It was on that owl’s perch that I built my death platform out of scavenged boards I picked up on walks along Stannard Mountain’s looping tangle of dirt roads. Before settling on the highest fork of that old yellow birch where the owl had practiced its craft, I climbed up to this pinnacle everyday for a week, just to see what I could. I started taking a board up with me now and again, strictly on the QT, later in the spring. I’ve never been afraid of heights, but the notion of falling some thirty, forty feet, while holding an old board just waiting to splinter, and then lying there in whatever configuration of bone and wood you might be in, that alarms a lot of people, especially relatives.
My daughter was looking in on me every Friday, so I could plan it all out. I figured I only needed five of the six days separating her visits to get the job done. Despite my eyes, I managed to get the platform laid with a couple of days to spare.
I always was a good builder, working on crews with lots of different folks, some of them painstaking, some of them dangerously casual or just plain stupid. Over the years I introduced myself to cob, straw bale, post and beam, cord wood, timber frame, field stone, and even a couple of rubber tire houses with pop can supports, all earth-packed. My own place was a combination of cob and cord wood it took me ten years to finish. I dug it well below the frost line and curved it into a hill that understood how to cozy up during long winter nights. My daughter said it reminded her of the gingerbread house in Hansel and Gretel and my son thought hobbits should be answering the door. I only saw the errors, the mistakes in judgment and the corners cut, but I treasured it as I’ve treasured little else. It’s like that with something you make with your own two hands and your will and your spirit. No matter how it turns out, your heart opens to the wretched, imperfect thing and you feel borne on some invisible current to the throne of the miraculous every time you behold your small bit of creation.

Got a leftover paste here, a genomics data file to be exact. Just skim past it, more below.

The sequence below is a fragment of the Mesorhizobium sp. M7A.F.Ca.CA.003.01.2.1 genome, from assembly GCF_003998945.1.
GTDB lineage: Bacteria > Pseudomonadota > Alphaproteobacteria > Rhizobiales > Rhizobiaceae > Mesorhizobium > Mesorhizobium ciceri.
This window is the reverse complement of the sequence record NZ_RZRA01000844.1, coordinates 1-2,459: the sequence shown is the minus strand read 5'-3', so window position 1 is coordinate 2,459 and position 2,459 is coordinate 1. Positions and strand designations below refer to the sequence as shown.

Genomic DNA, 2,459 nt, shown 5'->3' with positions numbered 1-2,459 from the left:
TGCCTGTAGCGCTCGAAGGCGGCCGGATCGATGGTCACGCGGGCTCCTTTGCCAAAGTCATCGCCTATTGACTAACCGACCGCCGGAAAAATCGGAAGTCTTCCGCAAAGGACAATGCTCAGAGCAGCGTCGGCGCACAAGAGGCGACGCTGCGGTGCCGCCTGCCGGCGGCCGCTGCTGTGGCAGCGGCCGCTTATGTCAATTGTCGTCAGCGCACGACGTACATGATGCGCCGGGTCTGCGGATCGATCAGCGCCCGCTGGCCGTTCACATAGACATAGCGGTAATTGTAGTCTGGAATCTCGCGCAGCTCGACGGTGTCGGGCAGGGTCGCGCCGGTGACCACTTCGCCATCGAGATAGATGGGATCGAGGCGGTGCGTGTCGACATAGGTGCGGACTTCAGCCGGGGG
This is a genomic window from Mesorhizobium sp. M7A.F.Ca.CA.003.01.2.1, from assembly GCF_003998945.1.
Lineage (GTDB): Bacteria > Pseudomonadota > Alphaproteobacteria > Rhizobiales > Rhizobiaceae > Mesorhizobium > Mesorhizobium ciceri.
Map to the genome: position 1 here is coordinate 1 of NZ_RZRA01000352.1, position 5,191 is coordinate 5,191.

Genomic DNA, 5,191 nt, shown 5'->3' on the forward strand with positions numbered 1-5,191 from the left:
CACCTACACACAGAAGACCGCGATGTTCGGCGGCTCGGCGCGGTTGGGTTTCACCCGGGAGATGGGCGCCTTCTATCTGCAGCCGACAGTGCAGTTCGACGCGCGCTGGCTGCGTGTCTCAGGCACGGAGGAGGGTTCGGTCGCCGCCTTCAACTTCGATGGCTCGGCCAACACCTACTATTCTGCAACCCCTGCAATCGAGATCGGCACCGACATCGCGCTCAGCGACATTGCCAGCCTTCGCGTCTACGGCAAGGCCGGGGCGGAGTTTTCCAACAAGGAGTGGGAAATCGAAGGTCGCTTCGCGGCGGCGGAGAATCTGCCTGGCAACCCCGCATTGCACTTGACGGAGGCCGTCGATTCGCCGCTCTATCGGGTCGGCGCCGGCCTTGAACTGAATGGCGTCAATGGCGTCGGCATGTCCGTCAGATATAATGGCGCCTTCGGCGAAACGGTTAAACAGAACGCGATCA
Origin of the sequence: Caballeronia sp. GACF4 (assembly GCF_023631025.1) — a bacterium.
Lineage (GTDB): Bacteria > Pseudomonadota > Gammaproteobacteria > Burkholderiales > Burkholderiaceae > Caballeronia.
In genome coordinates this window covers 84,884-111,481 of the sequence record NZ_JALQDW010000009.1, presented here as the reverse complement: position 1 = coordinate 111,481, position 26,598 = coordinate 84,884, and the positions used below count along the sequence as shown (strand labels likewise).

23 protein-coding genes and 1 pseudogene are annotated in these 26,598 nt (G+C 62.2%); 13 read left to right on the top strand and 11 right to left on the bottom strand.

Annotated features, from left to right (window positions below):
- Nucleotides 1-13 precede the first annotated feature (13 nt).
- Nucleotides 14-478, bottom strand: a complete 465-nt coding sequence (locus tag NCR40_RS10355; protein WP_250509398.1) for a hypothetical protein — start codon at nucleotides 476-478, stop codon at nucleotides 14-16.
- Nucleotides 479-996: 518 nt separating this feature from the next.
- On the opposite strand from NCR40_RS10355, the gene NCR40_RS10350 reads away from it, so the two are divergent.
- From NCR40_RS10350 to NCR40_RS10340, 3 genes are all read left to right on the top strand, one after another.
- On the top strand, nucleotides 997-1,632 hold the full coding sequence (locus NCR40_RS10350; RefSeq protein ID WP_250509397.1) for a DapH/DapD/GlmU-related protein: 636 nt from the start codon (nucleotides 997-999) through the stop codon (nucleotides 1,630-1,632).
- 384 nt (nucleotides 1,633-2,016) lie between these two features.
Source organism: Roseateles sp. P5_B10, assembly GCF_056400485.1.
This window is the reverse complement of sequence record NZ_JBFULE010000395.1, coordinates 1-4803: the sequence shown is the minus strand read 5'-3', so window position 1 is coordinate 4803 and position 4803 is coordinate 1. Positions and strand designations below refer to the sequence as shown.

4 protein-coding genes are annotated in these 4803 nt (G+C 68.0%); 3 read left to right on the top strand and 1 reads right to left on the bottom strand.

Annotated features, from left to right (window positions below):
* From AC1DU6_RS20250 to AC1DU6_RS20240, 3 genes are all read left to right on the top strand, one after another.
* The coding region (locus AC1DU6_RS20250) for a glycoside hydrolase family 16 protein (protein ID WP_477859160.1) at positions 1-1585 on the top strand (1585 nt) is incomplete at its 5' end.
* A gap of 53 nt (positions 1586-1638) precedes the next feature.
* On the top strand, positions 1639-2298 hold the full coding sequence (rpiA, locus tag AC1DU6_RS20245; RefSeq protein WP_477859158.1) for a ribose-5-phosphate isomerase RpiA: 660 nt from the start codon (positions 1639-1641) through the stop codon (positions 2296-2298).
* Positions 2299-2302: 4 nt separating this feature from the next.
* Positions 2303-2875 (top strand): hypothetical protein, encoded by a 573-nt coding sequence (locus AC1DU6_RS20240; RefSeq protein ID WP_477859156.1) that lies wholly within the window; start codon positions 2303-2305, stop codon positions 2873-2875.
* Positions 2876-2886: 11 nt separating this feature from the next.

After I screwed every board of that platform down tight, I took up a little water and started making friends with how I wanted things to be for me at the end. While I was busy making these plans for ending my life, my younger brother and sister were flourishing in Our Lady of Mercy, one of the many nursing homes where good Catholics can go to die. They wanted me to join them, play Scrabble while we could still make out the shapes of the letters. My brother’s always built models. He had big plans for us to use the touch and feel method of construction in the OT room. My sister, with a notion to rekindle our dancing passion, reminded me of how, in our salad days, we were known as those dancing Woodall girls. I taught her to dance in the farmhouse kitchen when she was just eleven. I would have taught our brother, too, but he decided to put off that intimate contact sport for a few years longer when he might be taught by a real girl and not his older sister.